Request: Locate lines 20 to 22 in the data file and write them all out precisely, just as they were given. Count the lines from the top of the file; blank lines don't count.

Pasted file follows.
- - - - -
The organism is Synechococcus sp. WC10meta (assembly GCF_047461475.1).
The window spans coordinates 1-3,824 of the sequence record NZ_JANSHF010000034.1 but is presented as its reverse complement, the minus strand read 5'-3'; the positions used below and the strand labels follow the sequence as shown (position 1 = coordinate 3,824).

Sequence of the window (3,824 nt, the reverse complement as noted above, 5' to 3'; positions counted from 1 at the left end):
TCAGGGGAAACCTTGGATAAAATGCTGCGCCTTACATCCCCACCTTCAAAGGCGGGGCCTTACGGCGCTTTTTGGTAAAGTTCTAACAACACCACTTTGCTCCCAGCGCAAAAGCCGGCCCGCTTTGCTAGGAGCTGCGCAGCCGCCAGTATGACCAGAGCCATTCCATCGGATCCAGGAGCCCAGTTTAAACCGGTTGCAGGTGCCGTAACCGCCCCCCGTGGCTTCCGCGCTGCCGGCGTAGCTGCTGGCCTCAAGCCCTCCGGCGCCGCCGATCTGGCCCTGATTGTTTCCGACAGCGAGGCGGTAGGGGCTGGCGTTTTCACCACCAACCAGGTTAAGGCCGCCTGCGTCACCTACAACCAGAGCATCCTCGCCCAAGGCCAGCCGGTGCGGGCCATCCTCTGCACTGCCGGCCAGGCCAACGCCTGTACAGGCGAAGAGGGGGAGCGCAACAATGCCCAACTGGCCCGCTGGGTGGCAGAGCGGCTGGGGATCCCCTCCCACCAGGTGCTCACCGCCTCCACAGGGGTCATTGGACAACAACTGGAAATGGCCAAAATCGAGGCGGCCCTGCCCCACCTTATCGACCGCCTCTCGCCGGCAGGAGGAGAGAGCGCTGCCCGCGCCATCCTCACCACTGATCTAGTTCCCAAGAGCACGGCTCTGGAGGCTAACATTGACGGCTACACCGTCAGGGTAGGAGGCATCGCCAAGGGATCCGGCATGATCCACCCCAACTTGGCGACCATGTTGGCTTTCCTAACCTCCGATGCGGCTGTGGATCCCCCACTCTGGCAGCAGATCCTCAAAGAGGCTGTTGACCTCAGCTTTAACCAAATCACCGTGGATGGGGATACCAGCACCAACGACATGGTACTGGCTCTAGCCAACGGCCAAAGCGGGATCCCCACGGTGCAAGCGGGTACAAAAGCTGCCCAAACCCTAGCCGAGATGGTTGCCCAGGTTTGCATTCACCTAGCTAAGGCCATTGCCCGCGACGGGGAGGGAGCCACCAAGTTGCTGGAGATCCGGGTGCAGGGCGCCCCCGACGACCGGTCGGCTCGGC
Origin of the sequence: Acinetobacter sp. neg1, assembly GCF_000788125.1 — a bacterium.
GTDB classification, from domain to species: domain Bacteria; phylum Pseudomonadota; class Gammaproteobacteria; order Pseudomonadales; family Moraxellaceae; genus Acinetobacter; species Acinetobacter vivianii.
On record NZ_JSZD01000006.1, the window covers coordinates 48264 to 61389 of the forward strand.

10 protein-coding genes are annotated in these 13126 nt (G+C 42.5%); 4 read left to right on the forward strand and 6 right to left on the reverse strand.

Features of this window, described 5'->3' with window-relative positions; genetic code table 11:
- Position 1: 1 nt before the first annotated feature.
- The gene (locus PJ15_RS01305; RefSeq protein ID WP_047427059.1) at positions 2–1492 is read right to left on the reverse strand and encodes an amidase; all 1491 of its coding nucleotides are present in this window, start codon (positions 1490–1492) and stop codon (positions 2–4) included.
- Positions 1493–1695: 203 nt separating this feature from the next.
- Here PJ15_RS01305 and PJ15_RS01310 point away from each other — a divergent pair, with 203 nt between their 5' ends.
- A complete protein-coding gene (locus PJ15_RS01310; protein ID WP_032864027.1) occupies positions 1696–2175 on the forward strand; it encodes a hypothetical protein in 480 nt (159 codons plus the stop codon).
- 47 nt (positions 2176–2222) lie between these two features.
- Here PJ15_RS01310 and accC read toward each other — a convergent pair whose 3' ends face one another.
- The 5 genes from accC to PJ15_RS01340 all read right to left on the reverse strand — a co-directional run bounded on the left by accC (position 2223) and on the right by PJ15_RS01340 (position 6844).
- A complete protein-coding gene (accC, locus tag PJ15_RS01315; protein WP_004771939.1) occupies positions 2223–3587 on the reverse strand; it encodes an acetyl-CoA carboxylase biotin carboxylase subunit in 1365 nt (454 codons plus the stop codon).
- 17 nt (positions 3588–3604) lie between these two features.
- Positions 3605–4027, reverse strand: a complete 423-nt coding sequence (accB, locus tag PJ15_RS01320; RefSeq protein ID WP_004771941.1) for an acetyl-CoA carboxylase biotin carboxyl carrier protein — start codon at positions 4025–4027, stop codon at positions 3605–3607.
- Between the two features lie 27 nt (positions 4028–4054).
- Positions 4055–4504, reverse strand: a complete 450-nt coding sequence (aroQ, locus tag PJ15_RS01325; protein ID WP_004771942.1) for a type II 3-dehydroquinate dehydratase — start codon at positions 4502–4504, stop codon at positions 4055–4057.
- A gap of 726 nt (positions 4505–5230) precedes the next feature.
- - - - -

- Positions 3605–4027, reverse strand: a complete 423-nt coding sequence (accB, locus tag PJ15_RS01320; RefSeq protein ID WP_004771941.1) for an acetyl-CoA carboxylase biotin carboxyl carrier protein — start codon at positions 4025–4027, stop codon at positions 3605–3607.
- Between the two features lie 27 nt (positions 4028–4054).
- Positions 4055–4504, reverse strand: a complete 450-nt coding sequence (aroQ, locus tag PJ15_RS01325; protein ID WP_004771942.1) for a type II 3-dehydroquinate dehydratase — start codon at positions 4502–4504, stop codon at positions 4055–4057.